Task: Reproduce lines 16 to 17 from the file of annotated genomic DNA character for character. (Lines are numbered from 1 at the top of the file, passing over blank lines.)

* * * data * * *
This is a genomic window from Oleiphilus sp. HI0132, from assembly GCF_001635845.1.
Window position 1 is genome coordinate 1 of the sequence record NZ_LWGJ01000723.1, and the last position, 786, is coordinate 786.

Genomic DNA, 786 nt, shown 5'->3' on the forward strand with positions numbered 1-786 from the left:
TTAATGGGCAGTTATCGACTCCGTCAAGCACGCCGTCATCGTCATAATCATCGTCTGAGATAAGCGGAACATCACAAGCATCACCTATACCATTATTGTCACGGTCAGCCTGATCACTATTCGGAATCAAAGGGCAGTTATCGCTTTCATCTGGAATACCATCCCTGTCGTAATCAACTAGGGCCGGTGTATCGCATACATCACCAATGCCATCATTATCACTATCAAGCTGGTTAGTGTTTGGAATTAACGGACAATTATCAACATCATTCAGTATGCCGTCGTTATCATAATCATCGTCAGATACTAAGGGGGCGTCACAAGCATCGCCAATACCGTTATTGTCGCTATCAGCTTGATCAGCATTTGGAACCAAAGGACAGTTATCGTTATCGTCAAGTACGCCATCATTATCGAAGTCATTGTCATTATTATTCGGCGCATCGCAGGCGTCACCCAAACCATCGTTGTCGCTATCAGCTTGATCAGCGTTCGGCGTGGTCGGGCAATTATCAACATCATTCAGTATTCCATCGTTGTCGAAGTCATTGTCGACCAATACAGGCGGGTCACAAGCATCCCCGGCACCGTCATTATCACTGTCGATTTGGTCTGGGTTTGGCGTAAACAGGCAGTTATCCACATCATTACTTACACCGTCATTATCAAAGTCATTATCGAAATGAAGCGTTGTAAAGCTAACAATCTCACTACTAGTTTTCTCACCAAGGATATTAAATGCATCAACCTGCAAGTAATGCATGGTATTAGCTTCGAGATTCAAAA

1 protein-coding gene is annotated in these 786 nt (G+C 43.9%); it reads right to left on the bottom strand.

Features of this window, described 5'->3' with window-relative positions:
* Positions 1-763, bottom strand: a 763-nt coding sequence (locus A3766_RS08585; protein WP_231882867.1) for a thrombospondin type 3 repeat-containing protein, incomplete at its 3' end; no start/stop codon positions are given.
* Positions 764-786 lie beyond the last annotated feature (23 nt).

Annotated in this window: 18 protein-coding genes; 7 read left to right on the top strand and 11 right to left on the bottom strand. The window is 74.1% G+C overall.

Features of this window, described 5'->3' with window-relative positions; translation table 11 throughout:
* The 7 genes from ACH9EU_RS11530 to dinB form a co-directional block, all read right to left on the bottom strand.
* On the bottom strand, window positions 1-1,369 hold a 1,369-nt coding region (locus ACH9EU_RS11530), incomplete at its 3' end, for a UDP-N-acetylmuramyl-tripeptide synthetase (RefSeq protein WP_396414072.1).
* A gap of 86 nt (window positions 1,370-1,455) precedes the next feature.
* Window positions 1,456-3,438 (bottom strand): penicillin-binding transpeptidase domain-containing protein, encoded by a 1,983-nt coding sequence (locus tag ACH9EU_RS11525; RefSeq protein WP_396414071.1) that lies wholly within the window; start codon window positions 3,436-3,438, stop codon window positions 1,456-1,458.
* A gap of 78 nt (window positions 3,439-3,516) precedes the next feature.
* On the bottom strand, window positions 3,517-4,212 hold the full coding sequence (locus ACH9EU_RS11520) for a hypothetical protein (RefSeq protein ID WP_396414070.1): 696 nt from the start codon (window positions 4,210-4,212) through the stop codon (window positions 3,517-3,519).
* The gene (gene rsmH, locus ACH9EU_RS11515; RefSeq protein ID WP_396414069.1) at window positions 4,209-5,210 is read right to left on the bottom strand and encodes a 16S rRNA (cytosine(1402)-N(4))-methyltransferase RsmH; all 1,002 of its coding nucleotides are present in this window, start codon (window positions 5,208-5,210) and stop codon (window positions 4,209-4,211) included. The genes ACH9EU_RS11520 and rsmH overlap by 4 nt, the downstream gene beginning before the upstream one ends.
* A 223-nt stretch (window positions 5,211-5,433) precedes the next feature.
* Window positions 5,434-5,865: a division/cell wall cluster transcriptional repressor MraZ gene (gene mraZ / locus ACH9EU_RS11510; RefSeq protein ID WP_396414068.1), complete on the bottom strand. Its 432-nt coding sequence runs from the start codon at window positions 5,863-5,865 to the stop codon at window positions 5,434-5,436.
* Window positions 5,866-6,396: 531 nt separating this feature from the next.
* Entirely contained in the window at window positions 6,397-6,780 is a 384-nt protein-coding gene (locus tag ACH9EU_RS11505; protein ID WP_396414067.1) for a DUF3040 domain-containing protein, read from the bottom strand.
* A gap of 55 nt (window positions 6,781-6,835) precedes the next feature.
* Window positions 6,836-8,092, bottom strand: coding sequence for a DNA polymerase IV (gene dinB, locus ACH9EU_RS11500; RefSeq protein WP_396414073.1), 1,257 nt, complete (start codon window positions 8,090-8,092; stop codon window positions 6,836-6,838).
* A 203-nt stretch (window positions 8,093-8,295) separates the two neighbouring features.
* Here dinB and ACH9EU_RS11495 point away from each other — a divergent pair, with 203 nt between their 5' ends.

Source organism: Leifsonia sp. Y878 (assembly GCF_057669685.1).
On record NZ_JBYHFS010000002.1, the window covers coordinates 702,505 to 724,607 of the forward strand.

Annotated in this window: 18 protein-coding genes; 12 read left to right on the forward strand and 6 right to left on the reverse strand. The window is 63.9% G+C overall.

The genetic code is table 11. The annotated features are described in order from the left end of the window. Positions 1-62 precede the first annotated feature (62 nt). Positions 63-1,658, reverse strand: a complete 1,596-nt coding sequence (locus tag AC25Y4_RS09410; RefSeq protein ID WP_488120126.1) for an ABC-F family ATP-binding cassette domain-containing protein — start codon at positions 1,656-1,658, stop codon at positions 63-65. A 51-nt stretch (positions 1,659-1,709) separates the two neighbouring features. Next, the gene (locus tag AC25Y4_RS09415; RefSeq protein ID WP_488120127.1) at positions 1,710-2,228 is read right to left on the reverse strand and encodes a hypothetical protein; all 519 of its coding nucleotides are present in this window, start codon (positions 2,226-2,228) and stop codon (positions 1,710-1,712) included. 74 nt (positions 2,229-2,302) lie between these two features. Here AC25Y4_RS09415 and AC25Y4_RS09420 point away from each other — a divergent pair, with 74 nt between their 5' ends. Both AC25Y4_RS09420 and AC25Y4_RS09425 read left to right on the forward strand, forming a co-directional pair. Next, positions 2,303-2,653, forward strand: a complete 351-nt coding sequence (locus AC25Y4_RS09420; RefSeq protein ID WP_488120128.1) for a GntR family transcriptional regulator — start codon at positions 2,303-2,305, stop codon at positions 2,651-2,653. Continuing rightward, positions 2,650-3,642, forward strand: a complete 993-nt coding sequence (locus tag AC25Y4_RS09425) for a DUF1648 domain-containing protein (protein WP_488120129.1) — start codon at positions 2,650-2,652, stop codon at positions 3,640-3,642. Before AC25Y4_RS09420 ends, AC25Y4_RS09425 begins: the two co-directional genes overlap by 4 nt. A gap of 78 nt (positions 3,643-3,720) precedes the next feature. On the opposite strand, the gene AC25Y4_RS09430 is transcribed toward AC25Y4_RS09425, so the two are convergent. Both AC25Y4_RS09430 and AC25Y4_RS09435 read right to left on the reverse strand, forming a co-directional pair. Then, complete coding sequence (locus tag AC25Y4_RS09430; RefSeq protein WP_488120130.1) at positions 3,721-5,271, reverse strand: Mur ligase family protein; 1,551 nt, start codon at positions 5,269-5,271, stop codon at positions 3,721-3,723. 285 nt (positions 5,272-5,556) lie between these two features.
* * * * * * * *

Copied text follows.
* On the bottom strand, window positions 3,517-4,212 hold the full coding sequence (locus ACH9EU_RS11520) for a hypothetical protein (RefSeq protein ID WP_396414070.1): 696 nt from the start codon (window positions 4,210-4,212) through the stop codon (window positions 3,517-3,519).
* The gene (gene rsmH, locus ACH9EU_RS11515; RefSeq protein ID WP_396414069.1) at window positions 4,209-5,210 is read right to left on the bottom strand and encodes a 16S rRNA (cytosine(1402)-N(4))-methyltransferase RsmH; all 1,002 of its coding nucleotides are present in this window, start codon (window positions 5,208-5,210) and stop codon (window positions 4,209-4,211) included. The genes ACH9EU_RS11520 and rsmH overlap by 4 nt, the downstream gene beginning before the upstream one ends.